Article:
In Good Spirits: Flóki, First Ever Icelandic Whisky Is Out - The Reykjavik Grapevine

In Good Spirits: Flóki, First Ever Icelandic Whisky Is Out

In Good Spirits: Flóki, First Ever Icelandic Whisky Is Out

Alice Demurtas
Photos by
Art Bicnick

Published June 15, 2018

Is there ever not a time for a gin and tonic? Cold or hot, no matter the weather, an icy cold G&T can elevate a boring day to a full-on Caribbean paradise in a matter of minutes. That’s why when I get the opportunity to take a tour of Iceland’s only whiskey and spirit distillery that uses solely Icelandic ingredients I say yes in an instant.

As I sit sipping my slightly bubbly drink I look at the row of labelled bottles sitting on a wooden counter in front of me, their liquid contents shining placidly behind the glass. A string of multi-coloured fairy lights is wrapped around the bar shelves, while whiskey barrels are stacked all the way up to the floor to my right.

I decided to invite my friend and specialty coffee barista Mikolai to Eimverk’s whiskey tasting session—not only because I am much more of a gin fan than anything else, but also because when dealing with the intricacy of flavours it’s always better to have company.

A complex experience

As it turns out, just like with coffee, this is an experience that encompasses all senses—first and foremost smell. The potent scent of yeast hits you as soon as you walk in, almost bouncy in its texture, its saccharine tones gently framed by the fresh touch of kelp. That same sweetness we find later in one of Eimverk’s most popular product—the Flóki young malt.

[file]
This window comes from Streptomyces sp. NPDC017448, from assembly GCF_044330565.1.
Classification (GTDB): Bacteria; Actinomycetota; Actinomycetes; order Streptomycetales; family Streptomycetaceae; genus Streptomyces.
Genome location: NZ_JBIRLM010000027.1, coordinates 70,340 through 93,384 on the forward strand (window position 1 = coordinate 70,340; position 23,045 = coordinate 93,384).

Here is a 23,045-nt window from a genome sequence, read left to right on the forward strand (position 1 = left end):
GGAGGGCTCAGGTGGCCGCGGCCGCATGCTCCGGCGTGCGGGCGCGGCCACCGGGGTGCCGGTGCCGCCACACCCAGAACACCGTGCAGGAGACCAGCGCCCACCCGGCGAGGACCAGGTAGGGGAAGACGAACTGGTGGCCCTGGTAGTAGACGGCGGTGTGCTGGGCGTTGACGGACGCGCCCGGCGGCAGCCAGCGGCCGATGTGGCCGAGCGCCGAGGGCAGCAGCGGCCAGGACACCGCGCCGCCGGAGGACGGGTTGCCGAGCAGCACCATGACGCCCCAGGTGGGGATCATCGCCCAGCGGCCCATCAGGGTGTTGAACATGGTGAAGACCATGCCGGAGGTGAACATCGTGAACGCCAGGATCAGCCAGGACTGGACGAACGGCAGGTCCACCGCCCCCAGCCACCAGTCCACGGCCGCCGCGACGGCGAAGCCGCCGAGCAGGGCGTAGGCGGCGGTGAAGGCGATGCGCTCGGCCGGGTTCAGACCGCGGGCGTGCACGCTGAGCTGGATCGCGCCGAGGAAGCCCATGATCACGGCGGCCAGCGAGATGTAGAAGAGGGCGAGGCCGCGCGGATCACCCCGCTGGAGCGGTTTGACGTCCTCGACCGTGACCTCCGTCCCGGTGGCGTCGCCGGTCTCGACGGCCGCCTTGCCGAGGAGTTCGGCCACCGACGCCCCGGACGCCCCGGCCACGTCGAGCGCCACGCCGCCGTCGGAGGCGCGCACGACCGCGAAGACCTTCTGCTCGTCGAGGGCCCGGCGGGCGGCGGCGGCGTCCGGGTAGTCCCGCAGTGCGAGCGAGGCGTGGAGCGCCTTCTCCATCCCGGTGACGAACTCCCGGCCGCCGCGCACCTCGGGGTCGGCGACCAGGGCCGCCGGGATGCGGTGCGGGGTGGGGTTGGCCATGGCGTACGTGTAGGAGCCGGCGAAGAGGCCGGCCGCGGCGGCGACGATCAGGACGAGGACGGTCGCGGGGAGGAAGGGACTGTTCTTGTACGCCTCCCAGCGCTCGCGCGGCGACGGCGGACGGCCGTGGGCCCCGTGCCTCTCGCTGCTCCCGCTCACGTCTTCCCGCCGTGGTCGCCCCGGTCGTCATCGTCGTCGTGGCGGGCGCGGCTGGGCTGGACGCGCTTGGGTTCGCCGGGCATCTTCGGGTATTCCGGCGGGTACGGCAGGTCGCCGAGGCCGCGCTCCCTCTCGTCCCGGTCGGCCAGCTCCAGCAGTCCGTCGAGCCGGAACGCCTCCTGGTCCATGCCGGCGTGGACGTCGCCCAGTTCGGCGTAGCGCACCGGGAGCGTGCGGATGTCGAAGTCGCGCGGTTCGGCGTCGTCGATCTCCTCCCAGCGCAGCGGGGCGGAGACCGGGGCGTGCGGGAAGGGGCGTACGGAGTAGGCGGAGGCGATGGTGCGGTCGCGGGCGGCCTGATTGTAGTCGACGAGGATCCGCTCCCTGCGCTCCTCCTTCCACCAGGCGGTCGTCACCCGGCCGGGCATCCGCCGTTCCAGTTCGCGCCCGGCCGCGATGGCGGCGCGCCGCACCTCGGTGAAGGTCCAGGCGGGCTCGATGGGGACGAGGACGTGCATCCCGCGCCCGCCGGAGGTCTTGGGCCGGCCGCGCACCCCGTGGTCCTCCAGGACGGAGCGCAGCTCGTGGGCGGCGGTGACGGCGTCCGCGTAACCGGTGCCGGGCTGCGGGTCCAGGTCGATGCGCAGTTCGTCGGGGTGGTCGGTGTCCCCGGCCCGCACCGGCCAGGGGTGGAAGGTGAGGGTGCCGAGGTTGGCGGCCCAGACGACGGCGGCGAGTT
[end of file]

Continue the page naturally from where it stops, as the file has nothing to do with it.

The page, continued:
After swirling and nosing as our guide suggests, we take a sip: the fiery nutmeg tones tingle on my lips almost immediately, while Miki spots a hint of ripe apples. “It’s so complex,” he whispers. “It’s not only fruits, there’s something else behind it.” It takes two drops of water to dilute the whiskey just enough to discover what it is: bread crust and honey tones fill our mouths, their thick textures lingering on the tongue.

Iceland’s first whiskey

Although the young malt has been a very popular product, the company’s pièce de résistance is its brand-new single malt. “Making whiskey is a journey—and even more so here in Iceland,” our guide Páll explains.

Three years after the first batch was decanted in barrels, in fact, the guys at Eimverk could finally boast a 100% Icelandic whiskey—the first and only one in the country, and aptly named Flóki after the man who discovered and named Iceland. Brighter and fresher than its younger brother, Flóki single malt is pure spring in a bottle.

But it’s the sheep dung smoked reserve that capture Miki’s heart at first whiff. Inspired by a traditionally Icelandic process to smoke food products, the barley is—you’ve guessed it!—smoked with burnt sheep dung, thus absorbing its pungent aroma. This version of Flóki is incredibly oaky, with a faint fruity aftertaste. “Can you taste the raisins?” Miki asks.

The poetry of gin

We’ve been at Eimverk for about an hour when Páll, our guide, finally opens the wooden doors of the distillery. A sea of white barrels and complicated machineries extends before my eyes, including a giant sack of unrefined barley. Icelandic barley, it turns out, has a thicker shell because of cold winds and long winters. From 400 kg of barley and more than a tonne of water, the guys at Eimverk create 60 liters of unique whiskey.

Same goes for the gin. To make things difficult, the guys at Eimverk decided to only choose Icelandic botanicals that have been growing here for at least a century. The anice tones in Vor gin play well with the citrusy taste of rhubarb, making this a bright and sweet drink perfect for summer.

Their classic Icelandic brennivín, Víti, holds powerful whiffs of cumin and thyme, which make this a schnapps to remember. Needless to say, there is something for everyone at Eimverk distillery, as long as you can appreciate a good joke and a unique drink made with passion.

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